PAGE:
Russia has denied Ukrainian and Western claims that it was fomenting the insurgency by sending troops and weapons, insisting that Russian citizens among the rebels are volunteers.
Poroshenko made repeated promises to restore peace before and after winning May's election but Wednesday was the first time he said government forces will be the first to halt hostilities, which has been Russia's main demand.
Denis Pushilin, an insurgent leader in Donetsk, told Russian independent Dozhd television that Poroshenko's latest offer was "senseless."
"They cease fire, we lay down weapons, and then they will capture us weaponless," he said.
Russia's foreign minister, Sergey Lavrov, speaking in Baku, Azerbaijan, said any cease-fire should be "comprehensive" not temporary. He said if it was followed by negotiations "then it could be the step President Poroshenko has promised and which in general we were all waiting for."
U.S. Treasury Secretary Jacob Lew also expressed backing for the plan during a stop in Jerusalem.
"We call on Russia to support President Poroshenko's peace plan and to cease support for militants and separatists who are further destabilizing the situation and to stop the provision of arms and materiel across the border," he said.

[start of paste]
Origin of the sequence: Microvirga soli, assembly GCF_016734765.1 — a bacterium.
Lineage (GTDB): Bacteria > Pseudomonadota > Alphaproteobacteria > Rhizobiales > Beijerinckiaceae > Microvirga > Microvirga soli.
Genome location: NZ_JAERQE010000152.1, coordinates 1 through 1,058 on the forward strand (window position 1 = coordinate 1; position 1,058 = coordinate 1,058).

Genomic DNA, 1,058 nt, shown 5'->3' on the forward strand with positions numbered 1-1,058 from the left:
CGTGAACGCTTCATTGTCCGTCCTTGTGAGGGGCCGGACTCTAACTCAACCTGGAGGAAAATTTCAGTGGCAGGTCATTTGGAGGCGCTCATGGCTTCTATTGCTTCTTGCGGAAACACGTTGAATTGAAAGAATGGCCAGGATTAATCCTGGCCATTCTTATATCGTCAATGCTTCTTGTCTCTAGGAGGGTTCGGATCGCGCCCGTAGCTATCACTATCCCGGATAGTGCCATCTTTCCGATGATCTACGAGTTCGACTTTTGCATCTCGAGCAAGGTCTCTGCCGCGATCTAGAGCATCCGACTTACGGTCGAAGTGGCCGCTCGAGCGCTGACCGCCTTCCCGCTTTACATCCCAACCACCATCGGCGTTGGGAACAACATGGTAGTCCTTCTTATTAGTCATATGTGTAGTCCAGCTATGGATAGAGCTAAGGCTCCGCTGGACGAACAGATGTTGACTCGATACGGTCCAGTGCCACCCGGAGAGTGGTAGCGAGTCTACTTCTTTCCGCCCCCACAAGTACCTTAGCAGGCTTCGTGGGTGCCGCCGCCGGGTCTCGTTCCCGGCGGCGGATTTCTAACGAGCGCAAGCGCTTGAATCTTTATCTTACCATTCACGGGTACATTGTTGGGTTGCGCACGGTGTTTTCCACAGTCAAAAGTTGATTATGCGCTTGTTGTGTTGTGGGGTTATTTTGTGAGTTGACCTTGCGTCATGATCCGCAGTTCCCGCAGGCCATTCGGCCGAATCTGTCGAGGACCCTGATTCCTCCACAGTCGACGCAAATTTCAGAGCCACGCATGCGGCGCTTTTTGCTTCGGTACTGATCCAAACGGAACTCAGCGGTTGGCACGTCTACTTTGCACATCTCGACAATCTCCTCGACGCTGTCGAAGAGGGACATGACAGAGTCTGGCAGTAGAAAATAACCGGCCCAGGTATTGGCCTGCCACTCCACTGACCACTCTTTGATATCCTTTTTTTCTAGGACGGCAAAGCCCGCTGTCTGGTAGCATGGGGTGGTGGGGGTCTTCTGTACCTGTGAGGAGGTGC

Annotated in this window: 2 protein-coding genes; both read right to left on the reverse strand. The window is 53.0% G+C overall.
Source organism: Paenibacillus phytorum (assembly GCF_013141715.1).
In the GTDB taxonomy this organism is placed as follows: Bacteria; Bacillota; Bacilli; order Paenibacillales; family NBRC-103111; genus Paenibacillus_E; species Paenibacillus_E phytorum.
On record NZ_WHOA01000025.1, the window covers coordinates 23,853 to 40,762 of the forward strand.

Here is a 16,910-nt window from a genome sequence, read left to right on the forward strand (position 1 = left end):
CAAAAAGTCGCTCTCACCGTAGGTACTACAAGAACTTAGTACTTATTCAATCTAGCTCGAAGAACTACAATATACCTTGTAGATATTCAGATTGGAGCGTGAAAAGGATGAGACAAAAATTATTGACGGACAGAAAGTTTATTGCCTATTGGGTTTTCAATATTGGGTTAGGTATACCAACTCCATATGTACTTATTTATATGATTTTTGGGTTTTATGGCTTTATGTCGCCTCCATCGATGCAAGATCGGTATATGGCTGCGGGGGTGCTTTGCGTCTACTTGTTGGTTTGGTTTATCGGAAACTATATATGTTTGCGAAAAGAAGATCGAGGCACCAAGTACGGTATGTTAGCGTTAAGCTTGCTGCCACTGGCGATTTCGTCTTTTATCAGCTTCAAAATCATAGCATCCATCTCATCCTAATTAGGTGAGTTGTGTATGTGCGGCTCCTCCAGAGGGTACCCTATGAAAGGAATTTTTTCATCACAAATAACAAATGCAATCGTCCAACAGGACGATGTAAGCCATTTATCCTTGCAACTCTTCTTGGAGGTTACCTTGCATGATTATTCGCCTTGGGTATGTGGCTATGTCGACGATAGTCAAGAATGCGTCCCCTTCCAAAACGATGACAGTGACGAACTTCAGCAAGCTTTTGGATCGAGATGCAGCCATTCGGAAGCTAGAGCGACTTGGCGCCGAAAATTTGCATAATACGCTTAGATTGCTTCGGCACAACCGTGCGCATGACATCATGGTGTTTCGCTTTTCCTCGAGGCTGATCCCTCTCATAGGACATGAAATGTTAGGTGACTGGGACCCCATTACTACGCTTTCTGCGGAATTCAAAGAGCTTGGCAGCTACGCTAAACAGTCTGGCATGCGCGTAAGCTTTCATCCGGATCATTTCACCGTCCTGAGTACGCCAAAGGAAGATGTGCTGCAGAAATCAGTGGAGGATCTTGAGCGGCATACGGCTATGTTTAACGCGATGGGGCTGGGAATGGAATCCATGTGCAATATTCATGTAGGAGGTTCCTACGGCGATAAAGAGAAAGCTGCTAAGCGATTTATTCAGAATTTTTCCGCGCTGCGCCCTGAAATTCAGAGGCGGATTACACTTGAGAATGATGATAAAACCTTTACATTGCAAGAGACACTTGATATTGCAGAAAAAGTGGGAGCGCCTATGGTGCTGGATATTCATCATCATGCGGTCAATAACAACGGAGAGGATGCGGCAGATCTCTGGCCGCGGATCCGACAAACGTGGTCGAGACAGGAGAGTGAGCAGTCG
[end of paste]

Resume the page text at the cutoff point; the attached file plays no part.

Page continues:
In another move that would help appease Moscow, Poroshenko nominated Pavel Klimkin, the ambassador to Germany, to replace Andriy Deshchytsia as foreign minister. Lavrov had said he would never speak again to Deshchytsia after he used an obscenity to describe Putin as he tried to calm protesters who besieged the Russian Embassy in Kiev last weekend.
An end to fighting and a safe exit for rebels would allow Putin to say that Russia has fulfilled its goal of protecting Russian speakers in Ukraine. Poroshenko, in his turn, also would be able to claim victory over the rebellion.
If Poroshenko's plan succeeds, that would allow him to consolidate his power and help set the stage for the early parliamentary election he wants.